Doing a U-turn on the childless
Of my group of long-time mates, I’m the only parent. This has been the case for nearly eight years now. And aside from one friend who tied the knot last year, and another who’s shacked up and trying for a baby, none of these early-40-somethings are close to joining me on the fatherhood journey.
While the demands of parenthood have resulted in some drift from periphery friends, I know, based on the findings of last year’s Movember Social Connectedness Study, and through some conversations I’ve had with my local dads’ group, that I’m lucky to still have these blokes in my life – particularly given their childless status.
They’ve learned to accept that I can’t fit them in as much as I would have liked, and have never pushed back when I said no. They celebrated with me for my 40th birthday; they’re great with my kids (my best mate, who is as single as they come, is a devoted godfather to my middle daughter) and I know they’re only a phone call away if I need them. It’s this loyalty and understanding that has helped me avoid completely falling off the social radar like so many fatherly compatriots.
But at times – more so as my partner and I battled through the magic and the murk of having three children in under four years – I held some resentment towards them.
At what I saw as a pathetic clinging to their youths.
At their boundless freedom.
Although they weren’t necessarily averse to becoming dads one day, I’d grouped my friends with the by-choice childfree; the many who simply aren’t interested in having kids.
I’d think such people were immature and unbelievably selfish in their actions; I couldn’t understand how their careers or anything else could take the place of what I understood was an accepted natural step forward in the journey of life.
What about legacy? What about the “unbridled joy” of parenthood?
While I love my three daughters with all my heart, my attitude toward the childless has shifted dramatically as my babies have grown out of nappies and assumed their own personalities, bringing about a fresh round of challenges. I now realise that the motives of the childless are far from immature; that they’re the ones who have taken the time to look inward and know what they really want in life.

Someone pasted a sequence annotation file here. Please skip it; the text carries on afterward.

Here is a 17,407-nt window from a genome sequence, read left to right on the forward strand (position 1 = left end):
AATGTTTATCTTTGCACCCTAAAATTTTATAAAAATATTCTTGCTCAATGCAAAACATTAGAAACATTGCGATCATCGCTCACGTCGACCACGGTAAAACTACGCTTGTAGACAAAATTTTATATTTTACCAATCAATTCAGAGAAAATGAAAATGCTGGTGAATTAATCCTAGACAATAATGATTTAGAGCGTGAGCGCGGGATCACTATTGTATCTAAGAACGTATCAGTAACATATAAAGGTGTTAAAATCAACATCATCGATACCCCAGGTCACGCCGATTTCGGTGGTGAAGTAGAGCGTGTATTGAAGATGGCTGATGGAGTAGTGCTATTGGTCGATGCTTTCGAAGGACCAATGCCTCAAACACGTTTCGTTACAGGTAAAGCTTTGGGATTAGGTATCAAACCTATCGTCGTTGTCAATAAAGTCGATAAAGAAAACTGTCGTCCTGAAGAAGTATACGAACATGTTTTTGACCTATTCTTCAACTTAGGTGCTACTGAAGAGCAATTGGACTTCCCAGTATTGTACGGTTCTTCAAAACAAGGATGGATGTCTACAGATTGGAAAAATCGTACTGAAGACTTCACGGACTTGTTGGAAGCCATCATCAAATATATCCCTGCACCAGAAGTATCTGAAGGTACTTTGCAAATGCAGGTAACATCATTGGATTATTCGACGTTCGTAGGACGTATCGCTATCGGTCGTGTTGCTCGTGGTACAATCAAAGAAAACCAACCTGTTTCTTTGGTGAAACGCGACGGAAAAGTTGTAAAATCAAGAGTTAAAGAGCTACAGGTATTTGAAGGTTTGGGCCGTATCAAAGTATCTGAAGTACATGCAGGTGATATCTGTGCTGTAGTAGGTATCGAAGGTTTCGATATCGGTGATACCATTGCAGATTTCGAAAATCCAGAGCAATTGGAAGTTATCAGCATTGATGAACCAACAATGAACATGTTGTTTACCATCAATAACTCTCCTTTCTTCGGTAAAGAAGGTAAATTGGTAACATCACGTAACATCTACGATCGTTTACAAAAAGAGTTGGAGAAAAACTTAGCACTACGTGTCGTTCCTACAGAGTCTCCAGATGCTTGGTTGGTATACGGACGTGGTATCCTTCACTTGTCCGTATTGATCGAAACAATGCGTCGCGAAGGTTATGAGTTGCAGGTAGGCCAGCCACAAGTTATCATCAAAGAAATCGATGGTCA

They’re strong enough internally to put a hefty, perhaps uncapped, price on their freedom; they’ve mapped out things sufficiently in their hearts and heads to absorb the risk of middle-age regret.
Not for them is the default “kids are the logical next step”. They’re happy doing their own thing – even if that’s ultimately on a solo journey, or one that’s sans the pitter-patter of tiny feet.
Some of these people, perhaps, have also been scared off from taking what is surely one of the most game-changing leaps a person can take in life. Because having kids is bloody hard. Not hard like a million-miles-an-hour day at work or a gym workout; it’s unyielding, often thankless, and splintering. Not to mention expensive. Many of the childless have doubtlessly observed what parenthood has done to some of their friends. “They don’t look – and sound – like they’re enjoying themselves,” they must think. “In fact, they look – and sound – bloody miserable!”
…why should we chastise those that choose a path that they approve of, rather than what society approves of?
Personally speaking, having children has given me purpose and, underneath the layers of frustration and stress, a happy heart. But it’s also greatly strained my relationship with the person with whom I happily shared my life with before we procreated. The days of rolling conversation, shoulder-rubbing affection and popping Maltesers while cradling glasses of red on the couch are a distant memory. While we’re ever-hopeful of finding the path back, these days it’s kid-routine stuff and not a great deal else. Why would anyone, particularly someone as self-assured as many ‘anti-children’ people seem to be, take that on so voluntarily?
Children bring beauty, innocence and unconditional love to the table. They also provide you with something to leave behind when you exit the Big Dance. For the many that are undoubtedly born to be parents, these factors are affirmations that they ride on the tails of every day. But, it seems, for every good story there’s one in which a parent forgets the pressing need to look outward rather than inward during the all-consuming child-rearing years, and instead surrenders to anger, bleary-eyed confusion, guilt and a liberal dose of self-doubt arising from the parenting-community clique.
It’s an emotional roller coaster of a trade-off that’s bested even the most level-headed of folk, so why should we chastise those that choose a path that they approve of, rather than what society approves of?
And as for my mates: as you were. The more you don’t change, the saner I stay.